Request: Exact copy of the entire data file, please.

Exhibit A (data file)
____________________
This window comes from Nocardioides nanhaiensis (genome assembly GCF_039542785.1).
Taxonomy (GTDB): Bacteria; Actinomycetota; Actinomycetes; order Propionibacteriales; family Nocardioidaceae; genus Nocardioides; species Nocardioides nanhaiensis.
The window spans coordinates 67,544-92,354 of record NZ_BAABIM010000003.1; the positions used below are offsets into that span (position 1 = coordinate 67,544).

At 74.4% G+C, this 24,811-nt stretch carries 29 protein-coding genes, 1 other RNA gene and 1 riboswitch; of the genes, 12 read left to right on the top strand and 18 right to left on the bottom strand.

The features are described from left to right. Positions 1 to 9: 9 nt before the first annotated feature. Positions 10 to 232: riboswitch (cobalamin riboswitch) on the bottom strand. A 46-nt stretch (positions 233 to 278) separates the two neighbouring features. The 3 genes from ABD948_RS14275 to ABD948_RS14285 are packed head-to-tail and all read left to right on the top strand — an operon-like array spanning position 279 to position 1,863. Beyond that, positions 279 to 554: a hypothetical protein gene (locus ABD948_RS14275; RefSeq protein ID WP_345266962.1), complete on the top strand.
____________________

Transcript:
This window comes from Nocardioides nanhaiensis (genome assembly GCF_039542785.1).
Taxonomy (GTDB): Bacteria; Actinomycetota; Actinomycetes; order Propionibacteriales; family Nocardioidaceae; genus Nocardioides; species Nocardioides nanhaiensis.
The window spans coordinates 67,544-92,354 of record NZ_BAABIM010000003.1; the positions used below are offsets into that span (position 1 = coordinate 67,544).

At 74.4% G+C, this 24,811-nt stretch carries 29 protein-coding genes, 1 other RNA gene and 1 riboswitch; of the genes, 12 read left to right on the top strand and 18 right to left on the bottom strand.

The features are described from left to right. Positions 1 to 9: 9 nt before the first annotated feature. Positions 10 to 232: riboswitch (cobalamin riboswitch) on the bottom strand. A 46-nt stretch (positions 233 to 278) separates the two neighbouring features. The 3 genes from ABD948_RS14275 to ABD948_RS14285 are packed head-to-tail and all read left to right on the top strand — an operon-like array spanning position 279 to position 1,863. Beyond that, positions 279 to 554: a hypothetical protein gene (locus ABD948_RS14275; RefSeq protein ID WP_345266962.1), complete on the top strand.